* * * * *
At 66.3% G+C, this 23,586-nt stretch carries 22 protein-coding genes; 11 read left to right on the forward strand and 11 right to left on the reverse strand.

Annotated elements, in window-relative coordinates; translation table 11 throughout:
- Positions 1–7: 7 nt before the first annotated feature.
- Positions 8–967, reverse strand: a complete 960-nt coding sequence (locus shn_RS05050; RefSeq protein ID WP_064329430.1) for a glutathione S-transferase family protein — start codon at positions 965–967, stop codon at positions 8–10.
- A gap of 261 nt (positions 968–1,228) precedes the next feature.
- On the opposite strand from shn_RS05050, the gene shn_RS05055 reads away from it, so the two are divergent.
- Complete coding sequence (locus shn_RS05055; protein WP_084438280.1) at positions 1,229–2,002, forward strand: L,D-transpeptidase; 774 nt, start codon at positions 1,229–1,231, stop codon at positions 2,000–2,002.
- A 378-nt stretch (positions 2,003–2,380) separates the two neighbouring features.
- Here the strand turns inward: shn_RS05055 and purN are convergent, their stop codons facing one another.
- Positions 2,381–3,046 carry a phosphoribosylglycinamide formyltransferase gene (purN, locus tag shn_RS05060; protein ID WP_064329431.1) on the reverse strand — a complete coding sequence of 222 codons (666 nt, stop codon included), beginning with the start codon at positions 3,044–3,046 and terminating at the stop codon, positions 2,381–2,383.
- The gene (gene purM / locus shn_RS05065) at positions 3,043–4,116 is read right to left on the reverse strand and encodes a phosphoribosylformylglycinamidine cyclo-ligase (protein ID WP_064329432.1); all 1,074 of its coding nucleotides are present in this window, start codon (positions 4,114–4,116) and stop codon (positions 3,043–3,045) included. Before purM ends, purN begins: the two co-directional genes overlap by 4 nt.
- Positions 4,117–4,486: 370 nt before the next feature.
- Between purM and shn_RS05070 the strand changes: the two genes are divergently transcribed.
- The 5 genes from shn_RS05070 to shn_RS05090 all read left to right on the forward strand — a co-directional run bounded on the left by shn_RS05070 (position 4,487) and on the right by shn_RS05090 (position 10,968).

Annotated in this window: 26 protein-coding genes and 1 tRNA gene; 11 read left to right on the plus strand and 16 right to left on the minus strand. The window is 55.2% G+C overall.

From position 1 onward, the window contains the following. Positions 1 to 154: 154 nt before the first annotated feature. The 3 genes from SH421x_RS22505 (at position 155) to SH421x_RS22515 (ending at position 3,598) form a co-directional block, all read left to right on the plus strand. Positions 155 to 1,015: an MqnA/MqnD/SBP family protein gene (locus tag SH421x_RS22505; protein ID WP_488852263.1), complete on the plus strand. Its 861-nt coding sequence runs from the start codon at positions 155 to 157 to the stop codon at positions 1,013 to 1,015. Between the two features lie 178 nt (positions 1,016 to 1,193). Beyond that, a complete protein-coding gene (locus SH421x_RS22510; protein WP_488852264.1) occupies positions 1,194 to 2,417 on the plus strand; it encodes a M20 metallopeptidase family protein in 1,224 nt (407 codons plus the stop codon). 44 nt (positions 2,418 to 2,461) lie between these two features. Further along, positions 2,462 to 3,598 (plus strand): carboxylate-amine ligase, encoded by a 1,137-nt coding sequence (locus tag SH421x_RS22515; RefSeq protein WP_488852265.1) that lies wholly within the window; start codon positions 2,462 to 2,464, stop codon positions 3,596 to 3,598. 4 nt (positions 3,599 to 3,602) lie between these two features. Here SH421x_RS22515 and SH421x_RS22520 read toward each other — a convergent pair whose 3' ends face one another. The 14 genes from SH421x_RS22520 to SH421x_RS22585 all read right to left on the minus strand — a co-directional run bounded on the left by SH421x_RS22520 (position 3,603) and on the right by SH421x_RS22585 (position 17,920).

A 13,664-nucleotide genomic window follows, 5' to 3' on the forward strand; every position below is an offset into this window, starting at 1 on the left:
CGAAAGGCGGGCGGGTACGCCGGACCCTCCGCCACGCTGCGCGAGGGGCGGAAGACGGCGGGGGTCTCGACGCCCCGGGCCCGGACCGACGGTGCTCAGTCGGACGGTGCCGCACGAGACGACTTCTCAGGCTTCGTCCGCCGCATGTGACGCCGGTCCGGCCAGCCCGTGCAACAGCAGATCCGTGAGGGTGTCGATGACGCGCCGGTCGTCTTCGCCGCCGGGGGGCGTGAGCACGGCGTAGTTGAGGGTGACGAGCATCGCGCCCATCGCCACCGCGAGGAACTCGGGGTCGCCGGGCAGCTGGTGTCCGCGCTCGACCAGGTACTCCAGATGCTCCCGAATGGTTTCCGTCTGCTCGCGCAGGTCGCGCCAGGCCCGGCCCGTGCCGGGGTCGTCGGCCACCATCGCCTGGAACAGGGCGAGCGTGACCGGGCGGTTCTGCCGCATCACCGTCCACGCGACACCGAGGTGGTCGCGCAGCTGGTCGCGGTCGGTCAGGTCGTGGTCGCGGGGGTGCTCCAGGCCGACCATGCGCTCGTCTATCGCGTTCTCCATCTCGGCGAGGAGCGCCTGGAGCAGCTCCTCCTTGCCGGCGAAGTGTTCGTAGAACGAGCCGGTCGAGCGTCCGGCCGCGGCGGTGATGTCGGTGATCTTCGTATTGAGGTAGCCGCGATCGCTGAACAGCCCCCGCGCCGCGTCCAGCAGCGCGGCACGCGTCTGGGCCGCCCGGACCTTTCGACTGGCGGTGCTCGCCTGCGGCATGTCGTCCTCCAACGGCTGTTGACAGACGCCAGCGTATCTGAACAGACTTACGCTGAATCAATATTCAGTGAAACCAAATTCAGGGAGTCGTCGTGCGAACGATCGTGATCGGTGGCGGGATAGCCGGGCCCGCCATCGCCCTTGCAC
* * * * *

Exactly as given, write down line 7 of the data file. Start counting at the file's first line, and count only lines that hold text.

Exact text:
- Complete coding sequence (locus shn_RS05055; protein WP_084438280.1) at positions 1,229–2,002, forward strand: L,D-transpeptidase; 774 nt, start codon at positions 1,229–1,231, stop codon at positions 2,000–2,002.